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In 80-D4187-1 Rev E (October 21, 2002), Test Case 3.8.2 states that you should not use the Send key for anything other than voice calls, data calls, or mobile originated SMS.

It appears that Rainbow Six and Snowball Fight use the Send key for a game function other than OTA communication.

How did those games pass TBT? Since those games passed, does that mean anyone can submit games that use the Send key for a non-TAPI function, as long as we document this thoroughly in the app spec?

--t

Personally, I would avoid it. You never know when the testers may start getting more particular about those sort of UI things...probably not worth the risk of failing a test.
In our first application, the SEND key could be used to clear the splash screen (in addition to any other key besides END and CLR). We got a negative comment for using SEND for some non-traditional use, but still passed NSTL testing. In all subsequent applications, we are making sure the SEND key does nothing, just to be safe.
Regardless, you always need to document clearly what every button press does so either way you have to put it in the button press section of the spec.
-Aaron

Personally, I would avoid it. You never know when the testers may start getting more particular about those sort of UI things...probably not worth the risk of failing a test.
In our first application, the SEND key could be used to clear the splash screen (in addition to any other key besides END and CLR). We got a negative comment for using SEND for some non-traditional use, but still passed NSTL testing. In all subsequent applications, we are making sure the SEND key does nothing, just to be safe.
Regardless, you always need to document clearly what every button press does so either way you have to put it in the button press section of the spec.
-Aaron

Thanks Aaron,
I haven't failed TBT yet, and would like to avoid ever doing so. I've been careful to conform to the TBT Guide on all earlier submissions.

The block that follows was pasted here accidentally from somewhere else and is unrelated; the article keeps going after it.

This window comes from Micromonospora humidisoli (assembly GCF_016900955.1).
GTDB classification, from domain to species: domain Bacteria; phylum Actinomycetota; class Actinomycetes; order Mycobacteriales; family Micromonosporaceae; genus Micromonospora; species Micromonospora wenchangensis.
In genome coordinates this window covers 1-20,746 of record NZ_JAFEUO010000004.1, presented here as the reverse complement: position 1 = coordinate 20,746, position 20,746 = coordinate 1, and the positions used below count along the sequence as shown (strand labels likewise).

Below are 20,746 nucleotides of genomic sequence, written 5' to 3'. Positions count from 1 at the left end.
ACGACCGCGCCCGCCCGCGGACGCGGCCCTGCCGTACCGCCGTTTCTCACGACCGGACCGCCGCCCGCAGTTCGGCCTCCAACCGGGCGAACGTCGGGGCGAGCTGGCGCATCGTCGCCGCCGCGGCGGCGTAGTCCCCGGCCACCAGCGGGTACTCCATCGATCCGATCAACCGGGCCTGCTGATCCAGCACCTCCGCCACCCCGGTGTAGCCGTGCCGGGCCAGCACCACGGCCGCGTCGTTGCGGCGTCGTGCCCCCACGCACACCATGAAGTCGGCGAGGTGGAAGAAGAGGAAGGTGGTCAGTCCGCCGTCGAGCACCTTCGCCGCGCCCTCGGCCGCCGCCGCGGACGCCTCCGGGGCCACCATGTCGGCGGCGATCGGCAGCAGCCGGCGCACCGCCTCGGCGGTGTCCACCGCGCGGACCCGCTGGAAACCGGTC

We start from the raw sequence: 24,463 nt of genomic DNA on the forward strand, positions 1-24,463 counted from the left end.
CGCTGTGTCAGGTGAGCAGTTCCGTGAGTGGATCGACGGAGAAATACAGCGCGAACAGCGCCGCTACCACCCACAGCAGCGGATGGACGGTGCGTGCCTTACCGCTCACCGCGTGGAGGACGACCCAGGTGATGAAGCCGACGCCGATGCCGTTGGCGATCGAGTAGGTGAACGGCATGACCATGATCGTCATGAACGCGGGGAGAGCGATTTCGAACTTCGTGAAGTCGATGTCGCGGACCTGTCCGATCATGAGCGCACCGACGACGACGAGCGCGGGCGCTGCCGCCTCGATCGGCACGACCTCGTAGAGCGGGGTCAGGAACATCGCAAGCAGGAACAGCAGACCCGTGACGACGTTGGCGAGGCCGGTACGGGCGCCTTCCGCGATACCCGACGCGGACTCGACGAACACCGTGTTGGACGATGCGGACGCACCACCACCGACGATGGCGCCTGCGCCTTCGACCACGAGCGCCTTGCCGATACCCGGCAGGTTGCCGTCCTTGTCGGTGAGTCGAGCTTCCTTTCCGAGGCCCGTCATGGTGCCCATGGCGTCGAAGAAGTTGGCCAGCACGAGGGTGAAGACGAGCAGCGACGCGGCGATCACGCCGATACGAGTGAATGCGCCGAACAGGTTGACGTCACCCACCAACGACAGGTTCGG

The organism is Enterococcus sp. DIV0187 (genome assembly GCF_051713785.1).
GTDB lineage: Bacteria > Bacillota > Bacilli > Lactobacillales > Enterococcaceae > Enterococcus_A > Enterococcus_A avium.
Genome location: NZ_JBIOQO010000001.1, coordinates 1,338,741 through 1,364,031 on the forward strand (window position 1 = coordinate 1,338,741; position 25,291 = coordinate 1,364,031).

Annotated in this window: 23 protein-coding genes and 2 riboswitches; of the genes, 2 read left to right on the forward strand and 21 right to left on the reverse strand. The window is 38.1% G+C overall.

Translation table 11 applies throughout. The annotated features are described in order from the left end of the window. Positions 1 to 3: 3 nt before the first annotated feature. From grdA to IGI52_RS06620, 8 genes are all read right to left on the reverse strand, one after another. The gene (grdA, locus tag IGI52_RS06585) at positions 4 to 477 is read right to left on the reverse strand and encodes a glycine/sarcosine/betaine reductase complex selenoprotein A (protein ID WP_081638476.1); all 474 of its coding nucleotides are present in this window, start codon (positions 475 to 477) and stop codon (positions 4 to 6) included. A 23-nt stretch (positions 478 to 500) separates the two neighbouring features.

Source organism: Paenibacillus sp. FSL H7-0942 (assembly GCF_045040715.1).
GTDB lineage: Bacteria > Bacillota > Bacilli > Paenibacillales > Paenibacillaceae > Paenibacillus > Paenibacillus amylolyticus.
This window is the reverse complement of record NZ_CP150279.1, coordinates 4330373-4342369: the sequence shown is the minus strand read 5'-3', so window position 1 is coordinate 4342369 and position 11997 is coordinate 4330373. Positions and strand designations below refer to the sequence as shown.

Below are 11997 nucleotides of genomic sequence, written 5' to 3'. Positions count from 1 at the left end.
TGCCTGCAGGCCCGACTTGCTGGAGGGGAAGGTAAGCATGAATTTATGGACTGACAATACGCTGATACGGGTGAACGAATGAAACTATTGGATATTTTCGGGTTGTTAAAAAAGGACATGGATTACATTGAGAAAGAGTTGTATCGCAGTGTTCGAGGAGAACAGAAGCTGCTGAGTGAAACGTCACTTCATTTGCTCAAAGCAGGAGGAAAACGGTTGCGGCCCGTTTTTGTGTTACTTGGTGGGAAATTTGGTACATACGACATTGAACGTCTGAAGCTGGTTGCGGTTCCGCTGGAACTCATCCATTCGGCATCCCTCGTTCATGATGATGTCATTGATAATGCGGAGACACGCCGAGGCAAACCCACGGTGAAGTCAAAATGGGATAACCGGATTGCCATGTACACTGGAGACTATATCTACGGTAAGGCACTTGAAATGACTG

I'm on a project now with a programmer who has never submitted before, and he really wants to do a couple of non-standard things such as using the Send key for a game-specific function, and also using the CLR key for something other than BACK (other games do this too).
It helps to hear other people's experiences. If nothing else, it provides ammunition to argue against violating the test guide.
--t

Thanks Aaron,
I haven't failed TBT yet, and would like to avoid ever doing so. I've been careful to conform to the TBT Guide on all earlier submissions.
I'm on a project now with a programmer who has never submitted before, and he really wants to do a couple of non-standard things such as using the Send key for a game-specific function, and also using the CLR key for something other than BACK (other games do this too).
It helps to hear other people's experiences. If nothing else, it provides ammunition to argue against violating the test guide.
--t

Since you mention the CLR button, I think its a little easier to pull this one off, as long as the CLR means something like EXIT or DELETE or BACK. After all, its already overloaded since it means 'delete' in the text entry but 'back' everywhere else.
I've also used the CLR button to mean EXIT (but not necessarily BACK) in a program I've developed that has a quiz mode. In this case, it jumps to the results screen in the quiz, not the menu that started the quiz.
This passed NSTL without any problems.
-Aaron

Since you mention the CLR button, I think its a little easier to pull this one off, as long as the CLR means something like EXIT or DELETE or BACK. After all, its already overloaded since it means 'delete' in the text entry but 'back' everywhere else.